Algae are simple photosynthetic organisms with plant-like characteristics and mainly found in aquatic environments. Algae are classified under the kingdom Protista. They are classified according to pigmentation and food reserves. They contain chloroplasts which enable them to synthesize their own food through photosynthesis just like plants. Algae can be found in a wide range of environments such as moist soil, salt water, moist rock and fresh water. Good examples of algae include seaweed, giant kelp, and pond scum. These organisms can occur as either single cell organisms or multicellular species for the large ones. There are seven types of algae based on the different types of pigmentation and the food reserves.
Green algae (Chlorophyta)
Green algae are mainly found in aquatic habitats especially freshwater environments. Others can also be found in salt water environments such as the ocean. They contain flagella which enables them to feed on organic matter in their surroundings. Since green algae contain chloroplasts, they can process their own food. They occur as unicellular or multicellular species containing thousands of cells. Examples include horsehair algae and sea lettuce.
This type of algae contain chloroplasts and can synthesize their own food through the process of photosynthesis. Euglena can be found in fresh and saltwater environments. Unlike other types of algae, they do not have a cell-wall but instead, have a pellicle which is a protein-rich layer. They source their food in their habitats, mainly feeding on unicellular organisms and carbon-rich foods.
Golden-brown algae and Diatoms (Chrysophyta)
The golden-brown algae and diatoms are the most widespread unicellular species of algae. There are about 100,000 species of Chrysophyta found in both fresh and saltwater habitats. Of the two types of Chrysophta, diatoms are the most abundant type and occur in the ocean as the different types of planktons. Golden-brown algae have small cells of only 50 micrometers. In the ocean, they occur as nanoplanktons and normally have a rapid rate of productivity compared to the diatoms.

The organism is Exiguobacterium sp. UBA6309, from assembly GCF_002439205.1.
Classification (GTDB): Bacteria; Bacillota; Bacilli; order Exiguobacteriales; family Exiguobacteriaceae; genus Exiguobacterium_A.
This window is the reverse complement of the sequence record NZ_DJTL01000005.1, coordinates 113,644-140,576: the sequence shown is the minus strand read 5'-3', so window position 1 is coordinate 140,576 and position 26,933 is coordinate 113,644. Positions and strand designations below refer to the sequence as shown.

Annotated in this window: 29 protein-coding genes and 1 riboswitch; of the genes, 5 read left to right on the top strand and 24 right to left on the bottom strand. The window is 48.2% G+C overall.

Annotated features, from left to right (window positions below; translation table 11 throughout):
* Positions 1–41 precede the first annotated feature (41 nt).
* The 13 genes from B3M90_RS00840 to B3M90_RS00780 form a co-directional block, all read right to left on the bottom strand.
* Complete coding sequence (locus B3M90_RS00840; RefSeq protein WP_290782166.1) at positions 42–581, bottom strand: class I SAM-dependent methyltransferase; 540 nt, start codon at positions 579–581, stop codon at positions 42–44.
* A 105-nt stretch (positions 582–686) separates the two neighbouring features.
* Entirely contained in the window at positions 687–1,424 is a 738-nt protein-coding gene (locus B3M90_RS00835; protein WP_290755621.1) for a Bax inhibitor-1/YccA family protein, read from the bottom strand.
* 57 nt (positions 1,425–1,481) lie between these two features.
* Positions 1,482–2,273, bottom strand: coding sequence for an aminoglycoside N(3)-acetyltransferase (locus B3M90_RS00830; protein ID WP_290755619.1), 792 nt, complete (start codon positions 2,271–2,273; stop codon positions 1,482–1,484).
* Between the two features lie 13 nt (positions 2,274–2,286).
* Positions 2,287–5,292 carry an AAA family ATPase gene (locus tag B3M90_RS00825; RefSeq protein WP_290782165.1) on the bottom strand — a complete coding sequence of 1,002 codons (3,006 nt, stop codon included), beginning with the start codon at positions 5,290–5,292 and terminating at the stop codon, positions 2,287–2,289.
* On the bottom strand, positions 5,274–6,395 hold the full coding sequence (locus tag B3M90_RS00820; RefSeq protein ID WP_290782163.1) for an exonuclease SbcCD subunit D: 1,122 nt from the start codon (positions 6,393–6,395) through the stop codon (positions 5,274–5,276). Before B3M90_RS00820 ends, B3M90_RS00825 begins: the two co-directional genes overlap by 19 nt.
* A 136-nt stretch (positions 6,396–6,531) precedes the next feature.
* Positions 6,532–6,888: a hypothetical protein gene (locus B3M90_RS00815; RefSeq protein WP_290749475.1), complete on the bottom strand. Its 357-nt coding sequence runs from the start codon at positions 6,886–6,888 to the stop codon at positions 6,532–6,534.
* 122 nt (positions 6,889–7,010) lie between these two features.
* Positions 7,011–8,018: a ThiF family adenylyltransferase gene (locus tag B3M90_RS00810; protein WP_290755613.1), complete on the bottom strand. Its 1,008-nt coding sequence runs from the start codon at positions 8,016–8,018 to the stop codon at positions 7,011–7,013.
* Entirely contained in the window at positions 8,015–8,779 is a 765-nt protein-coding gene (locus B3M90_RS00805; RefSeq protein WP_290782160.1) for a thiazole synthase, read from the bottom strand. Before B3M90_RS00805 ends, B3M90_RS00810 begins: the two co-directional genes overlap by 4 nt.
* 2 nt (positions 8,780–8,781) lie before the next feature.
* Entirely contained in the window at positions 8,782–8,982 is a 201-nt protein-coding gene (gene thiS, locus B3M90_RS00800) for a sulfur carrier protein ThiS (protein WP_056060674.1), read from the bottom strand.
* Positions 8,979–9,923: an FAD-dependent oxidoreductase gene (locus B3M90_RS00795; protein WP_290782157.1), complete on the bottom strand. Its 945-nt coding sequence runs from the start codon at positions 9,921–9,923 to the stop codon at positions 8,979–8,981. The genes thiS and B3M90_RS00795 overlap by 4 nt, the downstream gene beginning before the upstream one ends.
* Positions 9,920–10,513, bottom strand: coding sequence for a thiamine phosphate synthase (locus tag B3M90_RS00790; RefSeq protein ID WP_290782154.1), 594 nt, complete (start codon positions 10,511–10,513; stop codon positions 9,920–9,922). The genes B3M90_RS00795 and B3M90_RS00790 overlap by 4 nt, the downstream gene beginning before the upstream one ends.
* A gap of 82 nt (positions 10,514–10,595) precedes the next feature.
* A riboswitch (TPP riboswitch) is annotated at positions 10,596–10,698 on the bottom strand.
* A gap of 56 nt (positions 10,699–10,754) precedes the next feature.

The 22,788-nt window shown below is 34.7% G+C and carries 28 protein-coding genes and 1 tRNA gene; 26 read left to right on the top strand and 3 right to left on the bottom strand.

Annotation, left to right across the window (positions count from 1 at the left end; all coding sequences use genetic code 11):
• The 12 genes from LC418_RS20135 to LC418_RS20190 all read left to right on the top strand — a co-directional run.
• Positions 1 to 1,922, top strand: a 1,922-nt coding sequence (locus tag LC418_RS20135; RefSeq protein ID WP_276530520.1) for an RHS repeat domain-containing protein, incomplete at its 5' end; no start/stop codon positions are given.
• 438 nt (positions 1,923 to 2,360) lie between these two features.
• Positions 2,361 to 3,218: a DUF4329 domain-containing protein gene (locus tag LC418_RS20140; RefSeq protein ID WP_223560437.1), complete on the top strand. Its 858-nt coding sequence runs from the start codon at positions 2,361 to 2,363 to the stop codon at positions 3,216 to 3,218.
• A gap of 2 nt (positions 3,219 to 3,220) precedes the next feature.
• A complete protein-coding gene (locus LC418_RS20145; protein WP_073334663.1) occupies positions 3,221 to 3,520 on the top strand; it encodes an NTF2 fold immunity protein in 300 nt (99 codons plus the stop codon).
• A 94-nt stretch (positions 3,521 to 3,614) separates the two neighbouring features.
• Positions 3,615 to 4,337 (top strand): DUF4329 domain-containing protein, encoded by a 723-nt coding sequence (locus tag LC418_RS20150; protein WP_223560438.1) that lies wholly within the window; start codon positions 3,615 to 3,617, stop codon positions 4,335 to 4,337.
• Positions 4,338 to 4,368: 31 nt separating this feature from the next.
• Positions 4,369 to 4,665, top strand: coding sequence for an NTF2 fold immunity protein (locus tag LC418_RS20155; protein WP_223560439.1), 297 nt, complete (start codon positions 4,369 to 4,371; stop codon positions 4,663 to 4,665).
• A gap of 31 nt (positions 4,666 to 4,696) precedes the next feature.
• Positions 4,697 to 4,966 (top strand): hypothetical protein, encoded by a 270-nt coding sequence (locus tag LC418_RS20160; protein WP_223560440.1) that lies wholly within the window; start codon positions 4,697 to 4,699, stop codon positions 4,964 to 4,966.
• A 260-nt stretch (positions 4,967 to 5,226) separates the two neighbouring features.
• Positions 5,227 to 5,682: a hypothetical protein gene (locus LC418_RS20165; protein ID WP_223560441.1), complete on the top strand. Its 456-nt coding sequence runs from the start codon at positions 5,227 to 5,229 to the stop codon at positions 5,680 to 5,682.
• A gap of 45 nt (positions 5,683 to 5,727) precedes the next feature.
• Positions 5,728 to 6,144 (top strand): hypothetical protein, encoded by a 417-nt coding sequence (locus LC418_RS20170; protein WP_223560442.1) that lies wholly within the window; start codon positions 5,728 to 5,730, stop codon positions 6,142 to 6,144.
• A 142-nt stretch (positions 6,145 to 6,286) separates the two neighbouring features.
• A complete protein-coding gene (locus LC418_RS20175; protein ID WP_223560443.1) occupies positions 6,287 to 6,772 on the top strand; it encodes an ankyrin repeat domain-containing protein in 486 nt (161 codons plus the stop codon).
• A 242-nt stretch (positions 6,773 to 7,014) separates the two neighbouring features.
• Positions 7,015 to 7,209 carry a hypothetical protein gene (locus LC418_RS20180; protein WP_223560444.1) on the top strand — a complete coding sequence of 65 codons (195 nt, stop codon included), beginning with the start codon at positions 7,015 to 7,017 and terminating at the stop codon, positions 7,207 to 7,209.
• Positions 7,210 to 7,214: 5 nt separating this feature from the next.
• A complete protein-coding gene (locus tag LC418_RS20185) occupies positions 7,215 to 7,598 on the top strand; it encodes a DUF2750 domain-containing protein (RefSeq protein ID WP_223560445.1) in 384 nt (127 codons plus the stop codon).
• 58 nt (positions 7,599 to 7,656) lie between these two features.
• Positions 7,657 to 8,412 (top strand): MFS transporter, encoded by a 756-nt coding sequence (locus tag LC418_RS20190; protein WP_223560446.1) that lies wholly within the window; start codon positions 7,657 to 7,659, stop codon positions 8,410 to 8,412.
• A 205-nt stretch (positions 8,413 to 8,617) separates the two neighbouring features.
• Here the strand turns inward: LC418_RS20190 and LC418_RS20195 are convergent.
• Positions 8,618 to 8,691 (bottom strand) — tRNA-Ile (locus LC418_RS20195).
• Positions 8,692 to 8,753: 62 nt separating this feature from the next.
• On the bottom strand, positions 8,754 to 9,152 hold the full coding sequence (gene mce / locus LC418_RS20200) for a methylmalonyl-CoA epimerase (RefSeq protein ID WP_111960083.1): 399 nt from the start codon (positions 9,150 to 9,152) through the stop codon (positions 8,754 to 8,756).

Fire algae (Pyrrophyta)
Fire algae are unicellular organisms found in salt water environments with some few species found in freshwater environments. They use flagella, for movement in the water. They consist of two different types, namely; cryptomonads and dinoflagellates. Some species of fire algae are bioluminescent and light the ocean at night. They produce neurotoxin which is harmful to humans and other organisms.
Red algae (Rhodophyta)
Red algae are eukaryotic cells that do not contain flagella and centrioles and are mainly found in oceans in the tropical regions. They thrive on solid surfaces such as reefs and may also be found attached to other algae. Rhodophyta contains a cell wall that is made up of cellulose and other types of carbohydrates. Some seaweeds are red algae.
Yellow-green algae (Xanthophyta)
These unicellular organisms are the rarest and least prolific species of algae with only 450 to 650 species. Their cell walls are made of silica and cellulose with only a maximum of two flagella for movement. They appear a lighter green since their chloroplasts lack a certain pigmentation. Yellow-green algae are common in freshwater environments with some few species living in salt water environments.
Brown algae (Paeophyta)
These are among the largest and most complex species of algae. They inhabit marine environments. They contain photosynthesis organs and differentiated tissues. Brown algae have a life cycle which involves the alternation of generations. Main examples of brown algae include giant kelp, rockweed and sargassum weed. Some species can be large enough to be 100 meters in length.